TEN LITTLE STEPS TO THE LAND OF NOD
TURN all screens off at least half an hour before bath time and don’t have TVS or computers in the bedroom.
ROUTINE IS VITAL
A CONSISTENT bedtime routine will help your child feel safe, and ready to sleep, although Andrea warns that parents with more than one child must be organised.
TRY to get homework done well before bedtime. It’s nice to have quiet time together before bed, chatting or reading.
AVOID fizzy drinks, chocolate or other foods containing stimulants. Encourage your child to have a nourishing evening meal which is rich in carbohydrate and protein.
GIVE THEM A COMFY BED
MAKE sure your child’s bed and mattress are comfortable, and they have the right amount of bedding for the room temperature.
DURING the preparation for bed, give your child or children your fullest possible attention, and try not to take telephone calls.
“As well as feeling safe, children need to feel loved in order to sleep well,” explains Andrea, “so show your child how important they are by giving your time, even if that time is being shared with siblings.”
BATH THEN BED
HAVING a bath will only promote sleep if it’s immediately before bed, otherwise it may give children a second wind. So after your child’s bath or shower they should go directly to their bedroom rather than coming back into the living room.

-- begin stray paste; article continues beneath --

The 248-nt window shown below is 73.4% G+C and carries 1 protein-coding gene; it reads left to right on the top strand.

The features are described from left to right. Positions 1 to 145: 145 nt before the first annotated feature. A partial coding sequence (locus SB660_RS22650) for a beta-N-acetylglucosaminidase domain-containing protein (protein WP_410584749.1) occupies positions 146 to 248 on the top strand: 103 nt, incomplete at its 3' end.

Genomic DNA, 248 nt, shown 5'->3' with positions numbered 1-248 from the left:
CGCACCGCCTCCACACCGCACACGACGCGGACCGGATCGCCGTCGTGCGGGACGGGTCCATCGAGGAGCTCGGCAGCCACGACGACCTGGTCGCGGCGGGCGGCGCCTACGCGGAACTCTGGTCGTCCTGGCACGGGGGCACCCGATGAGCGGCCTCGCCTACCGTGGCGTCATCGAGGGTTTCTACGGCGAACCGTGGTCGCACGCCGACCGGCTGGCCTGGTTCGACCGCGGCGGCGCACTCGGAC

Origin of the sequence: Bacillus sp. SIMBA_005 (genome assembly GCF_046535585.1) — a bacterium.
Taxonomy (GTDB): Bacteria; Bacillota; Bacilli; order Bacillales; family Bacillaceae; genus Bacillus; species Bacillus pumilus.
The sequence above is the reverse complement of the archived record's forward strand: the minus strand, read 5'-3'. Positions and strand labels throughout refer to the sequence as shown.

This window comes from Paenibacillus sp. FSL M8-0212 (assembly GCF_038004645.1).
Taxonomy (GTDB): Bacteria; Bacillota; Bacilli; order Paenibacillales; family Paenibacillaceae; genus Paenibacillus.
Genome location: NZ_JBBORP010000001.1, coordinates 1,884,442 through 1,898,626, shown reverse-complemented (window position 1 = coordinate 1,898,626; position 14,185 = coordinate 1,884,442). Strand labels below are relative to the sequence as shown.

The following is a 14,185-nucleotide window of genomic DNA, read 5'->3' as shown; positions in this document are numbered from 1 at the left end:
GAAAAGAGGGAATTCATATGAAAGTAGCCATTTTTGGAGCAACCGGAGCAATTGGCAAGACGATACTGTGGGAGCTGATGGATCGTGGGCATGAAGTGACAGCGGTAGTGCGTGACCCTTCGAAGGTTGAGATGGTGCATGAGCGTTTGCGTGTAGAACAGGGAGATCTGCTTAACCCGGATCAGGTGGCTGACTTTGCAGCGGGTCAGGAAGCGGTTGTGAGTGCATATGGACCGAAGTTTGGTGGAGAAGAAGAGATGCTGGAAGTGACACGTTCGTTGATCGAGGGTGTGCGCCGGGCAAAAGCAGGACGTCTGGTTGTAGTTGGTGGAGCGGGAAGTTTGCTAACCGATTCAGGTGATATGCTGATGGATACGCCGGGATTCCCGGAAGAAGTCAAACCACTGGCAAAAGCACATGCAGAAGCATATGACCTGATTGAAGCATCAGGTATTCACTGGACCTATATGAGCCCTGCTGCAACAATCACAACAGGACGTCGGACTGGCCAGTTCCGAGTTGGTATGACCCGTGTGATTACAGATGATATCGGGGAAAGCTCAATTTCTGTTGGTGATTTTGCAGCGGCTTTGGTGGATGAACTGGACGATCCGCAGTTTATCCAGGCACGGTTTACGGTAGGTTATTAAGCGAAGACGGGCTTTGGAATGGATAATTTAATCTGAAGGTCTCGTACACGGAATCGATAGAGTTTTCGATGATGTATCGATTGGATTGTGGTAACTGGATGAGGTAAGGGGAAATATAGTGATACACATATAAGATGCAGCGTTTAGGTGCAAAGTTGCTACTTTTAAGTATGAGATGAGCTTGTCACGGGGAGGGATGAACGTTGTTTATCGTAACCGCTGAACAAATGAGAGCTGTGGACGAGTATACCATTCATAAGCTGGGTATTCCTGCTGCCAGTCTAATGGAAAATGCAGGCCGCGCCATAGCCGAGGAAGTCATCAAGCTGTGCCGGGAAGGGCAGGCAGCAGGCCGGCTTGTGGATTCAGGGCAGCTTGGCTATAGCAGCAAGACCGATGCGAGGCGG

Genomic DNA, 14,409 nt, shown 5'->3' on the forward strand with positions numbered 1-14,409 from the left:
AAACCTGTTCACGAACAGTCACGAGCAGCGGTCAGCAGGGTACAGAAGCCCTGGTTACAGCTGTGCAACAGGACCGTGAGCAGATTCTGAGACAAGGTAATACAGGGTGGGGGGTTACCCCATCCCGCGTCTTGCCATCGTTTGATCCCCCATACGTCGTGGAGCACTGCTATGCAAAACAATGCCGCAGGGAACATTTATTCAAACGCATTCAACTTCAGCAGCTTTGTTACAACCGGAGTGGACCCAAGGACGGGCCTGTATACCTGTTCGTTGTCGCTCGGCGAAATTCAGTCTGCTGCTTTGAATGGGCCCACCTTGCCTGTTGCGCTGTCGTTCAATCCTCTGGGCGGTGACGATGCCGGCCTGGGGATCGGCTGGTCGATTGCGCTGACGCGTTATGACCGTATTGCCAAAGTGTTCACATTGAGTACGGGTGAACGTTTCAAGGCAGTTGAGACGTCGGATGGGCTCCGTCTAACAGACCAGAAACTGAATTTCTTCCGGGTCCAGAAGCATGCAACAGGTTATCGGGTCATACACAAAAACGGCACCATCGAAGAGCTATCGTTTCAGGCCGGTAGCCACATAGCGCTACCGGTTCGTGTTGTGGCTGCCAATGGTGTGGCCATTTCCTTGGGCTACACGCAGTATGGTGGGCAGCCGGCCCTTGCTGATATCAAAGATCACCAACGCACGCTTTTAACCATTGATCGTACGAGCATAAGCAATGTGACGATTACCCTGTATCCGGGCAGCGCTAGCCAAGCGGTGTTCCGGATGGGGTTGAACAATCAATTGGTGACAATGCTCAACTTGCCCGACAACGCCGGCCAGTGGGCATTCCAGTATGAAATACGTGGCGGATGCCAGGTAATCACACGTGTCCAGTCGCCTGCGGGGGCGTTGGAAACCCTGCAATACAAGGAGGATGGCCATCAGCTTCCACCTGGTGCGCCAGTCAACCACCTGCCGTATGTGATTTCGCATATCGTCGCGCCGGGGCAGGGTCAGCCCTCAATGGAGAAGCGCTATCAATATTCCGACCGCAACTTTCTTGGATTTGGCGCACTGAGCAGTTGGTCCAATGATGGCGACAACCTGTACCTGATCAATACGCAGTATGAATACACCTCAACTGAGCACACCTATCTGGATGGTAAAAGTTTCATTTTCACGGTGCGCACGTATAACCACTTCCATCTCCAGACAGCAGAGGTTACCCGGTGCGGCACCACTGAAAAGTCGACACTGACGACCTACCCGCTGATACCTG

DON’T USE BEDROOMS AS PUNISHMENT
CHILDREN need to have happy associations with the room in which they sleep if they’re going to really relax and sleep well.
GIVE REASSURANCE FOR SLEEP PROBLEMS
SCHOOL-AGE children can demonstrate a wide range of sleep difficulties, including settling problems, delayed sleep onset, waking during the night and nightmares. Andrea says that with most simple settling and waking problems, parents should work with their child to reassure them and help them to go to sleep happily and alone.
“It’s quite normal for all of us to wake several times during the night,” she says, “and if you’re with your child when they go off to sleep, they’ll need to get you back to act as a sleep prompt at later wakings.”
DON’T LET THEM GET IN YOUR BED
IF YOUR child is accustomed to getting into your bed during the night, they’ll wake in anticipation of this move, warns Andrea. “Knowing they’re going to be moving during the night actually prevents many children from being able to sleep really well,” she adds.